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How Many (Right Hand) Fingers Should I use?


(@johntlewis)
Active Member
Joined: 12 years ago
Posts: 12
Topic starter  

I'm an intermediate player currently working on Marry Me by Train. It involves fingerstyle picking. Currently I am practicing by (for example on a C chord) pinching the bass note with the thumb and the B string w the middle finger. This is followed by index on the D, then middle finger on the G. And the same basic thing is repeated through the song.

As you can see, the middle finger is pulling double duty by pinching the B on the bass part and then also using the middle to play the G string.

Should I include my right ring finger in the mix? Would I get faster? Speed is really my only problem with the song, but using the ring finger seems unnatural.

Thanks!

John


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(@anonymous)
Illustrious Member
Joined: 14 years ago
Posts: 8306
 

you can use what you want. if 3 is more natural, i'd use three. you can try using 4 just for practice, or to see if it's faster for you, but if it feels right and sounds right, it usually is.


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(@alangreen)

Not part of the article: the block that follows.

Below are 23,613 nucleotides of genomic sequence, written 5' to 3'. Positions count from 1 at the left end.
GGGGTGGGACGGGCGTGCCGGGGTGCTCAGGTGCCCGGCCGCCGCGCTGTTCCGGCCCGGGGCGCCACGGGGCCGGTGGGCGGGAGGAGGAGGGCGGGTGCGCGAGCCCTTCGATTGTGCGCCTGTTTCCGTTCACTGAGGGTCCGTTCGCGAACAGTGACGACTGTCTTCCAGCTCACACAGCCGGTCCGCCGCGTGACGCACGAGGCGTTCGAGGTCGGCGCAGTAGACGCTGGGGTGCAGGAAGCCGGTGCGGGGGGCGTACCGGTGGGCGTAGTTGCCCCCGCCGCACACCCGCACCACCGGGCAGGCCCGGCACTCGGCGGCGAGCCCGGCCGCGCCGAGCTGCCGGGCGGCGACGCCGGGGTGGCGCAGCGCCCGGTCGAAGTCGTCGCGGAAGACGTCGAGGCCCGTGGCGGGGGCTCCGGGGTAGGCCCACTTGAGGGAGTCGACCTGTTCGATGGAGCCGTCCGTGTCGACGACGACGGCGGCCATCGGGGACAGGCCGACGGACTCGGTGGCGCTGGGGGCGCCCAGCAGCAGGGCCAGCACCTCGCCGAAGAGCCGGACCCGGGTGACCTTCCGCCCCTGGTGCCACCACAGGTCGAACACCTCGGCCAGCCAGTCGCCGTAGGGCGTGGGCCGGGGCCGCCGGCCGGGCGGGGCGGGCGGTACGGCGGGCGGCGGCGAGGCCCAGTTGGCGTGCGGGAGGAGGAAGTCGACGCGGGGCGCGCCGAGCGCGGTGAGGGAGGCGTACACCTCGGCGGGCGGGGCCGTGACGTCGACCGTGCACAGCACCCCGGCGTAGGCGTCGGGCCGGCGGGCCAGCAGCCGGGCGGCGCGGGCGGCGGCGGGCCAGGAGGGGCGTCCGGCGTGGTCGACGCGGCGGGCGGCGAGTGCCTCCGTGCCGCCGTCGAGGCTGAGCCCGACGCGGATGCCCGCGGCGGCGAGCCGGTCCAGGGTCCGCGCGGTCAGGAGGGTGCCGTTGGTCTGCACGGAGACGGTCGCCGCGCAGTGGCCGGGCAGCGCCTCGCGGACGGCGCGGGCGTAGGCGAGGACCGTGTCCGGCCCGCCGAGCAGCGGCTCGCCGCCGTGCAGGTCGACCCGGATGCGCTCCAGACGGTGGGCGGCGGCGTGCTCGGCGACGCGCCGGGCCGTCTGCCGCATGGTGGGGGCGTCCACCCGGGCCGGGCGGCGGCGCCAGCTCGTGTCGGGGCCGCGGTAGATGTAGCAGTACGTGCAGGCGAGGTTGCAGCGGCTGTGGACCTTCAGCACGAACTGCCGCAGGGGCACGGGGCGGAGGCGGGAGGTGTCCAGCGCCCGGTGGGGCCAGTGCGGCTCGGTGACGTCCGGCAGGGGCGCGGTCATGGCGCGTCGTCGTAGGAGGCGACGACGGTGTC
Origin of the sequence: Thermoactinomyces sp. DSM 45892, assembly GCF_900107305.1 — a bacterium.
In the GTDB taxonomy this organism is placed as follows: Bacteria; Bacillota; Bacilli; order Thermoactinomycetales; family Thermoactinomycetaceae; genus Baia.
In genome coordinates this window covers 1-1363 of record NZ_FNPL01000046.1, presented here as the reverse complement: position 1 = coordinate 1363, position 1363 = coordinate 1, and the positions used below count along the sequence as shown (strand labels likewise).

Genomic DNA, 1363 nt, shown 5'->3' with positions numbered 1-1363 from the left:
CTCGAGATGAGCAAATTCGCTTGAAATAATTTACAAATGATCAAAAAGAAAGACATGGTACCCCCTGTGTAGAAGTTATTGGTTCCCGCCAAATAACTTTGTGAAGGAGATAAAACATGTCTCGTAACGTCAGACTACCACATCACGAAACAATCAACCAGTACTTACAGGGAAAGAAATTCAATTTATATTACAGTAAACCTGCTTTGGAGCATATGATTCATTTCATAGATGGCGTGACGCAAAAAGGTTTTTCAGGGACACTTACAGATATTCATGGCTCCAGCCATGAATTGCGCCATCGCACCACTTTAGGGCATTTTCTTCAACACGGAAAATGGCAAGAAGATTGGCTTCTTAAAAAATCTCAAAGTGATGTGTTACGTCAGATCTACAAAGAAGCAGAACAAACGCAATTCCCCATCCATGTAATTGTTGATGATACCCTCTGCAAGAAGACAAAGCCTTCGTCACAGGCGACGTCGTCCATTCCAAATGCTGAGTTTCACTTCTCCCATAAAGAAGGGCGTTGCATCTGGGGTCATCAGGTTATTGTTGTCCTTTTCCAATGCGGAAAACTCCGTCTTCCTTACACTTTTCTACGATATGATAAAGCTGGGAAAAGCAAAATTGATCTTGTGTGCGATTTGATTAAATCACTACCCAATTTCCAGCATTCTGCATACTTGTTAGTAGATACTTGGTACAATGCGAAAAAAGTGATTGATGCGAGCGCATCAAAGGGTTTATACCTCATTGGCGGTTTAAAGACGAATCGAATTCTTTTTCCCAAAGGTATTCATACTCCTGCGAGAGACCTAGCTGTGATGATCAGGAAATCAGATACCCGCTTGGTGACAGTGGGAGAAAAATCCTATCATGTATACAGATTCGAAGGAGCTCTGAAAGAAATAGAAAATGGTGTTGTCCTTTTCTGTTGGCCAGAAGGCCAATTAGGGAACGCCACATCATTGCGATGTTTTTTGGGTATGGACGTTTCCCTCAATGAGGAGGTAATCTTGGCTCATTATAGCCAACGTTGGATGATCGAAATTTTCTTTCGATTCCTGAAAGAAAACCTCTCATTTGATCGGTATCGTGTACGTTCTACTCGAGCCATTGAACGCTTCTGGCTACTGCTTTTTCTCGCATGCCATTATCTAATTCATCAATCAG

Member Moderator
Joined: 19 years ago
Posts: 5366
 

D is the open 4th string, right?

I'd play the C with the thumb the B with the middle finger, the D with the thumb and the G with the index finger. It keeps the hand stable, rather than having to move it to a new position every other note.

"Be good at what you can do" - Fingerbanger"
I have always felt that it is better to do what is beautiful than what is 'right'" - Eliot Fisk
Wedding music and guitar lessons in Essex. Listen at: http://www.rollmopmusic.co.uk


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(@big-lar)
Estimable Member
Joined: 15 years ago
Posts: 165
 

Just goes to show you, ask any 10 guitarists how to play a song, and you get 10 different, perfectly acceptable answers.

For me, I'd play this song with 4 right hand fingers. On the open position C chord, I'd pinch with my thumb on the A string and my ring finger on the B string (both notes a C), and then play the open G string with my middle finger and the Open D string with my index, rolling up. Later when the chord changes, my thumb would move to the low E string, but the rest of my right hand can stay in the same place, picking the same pattern.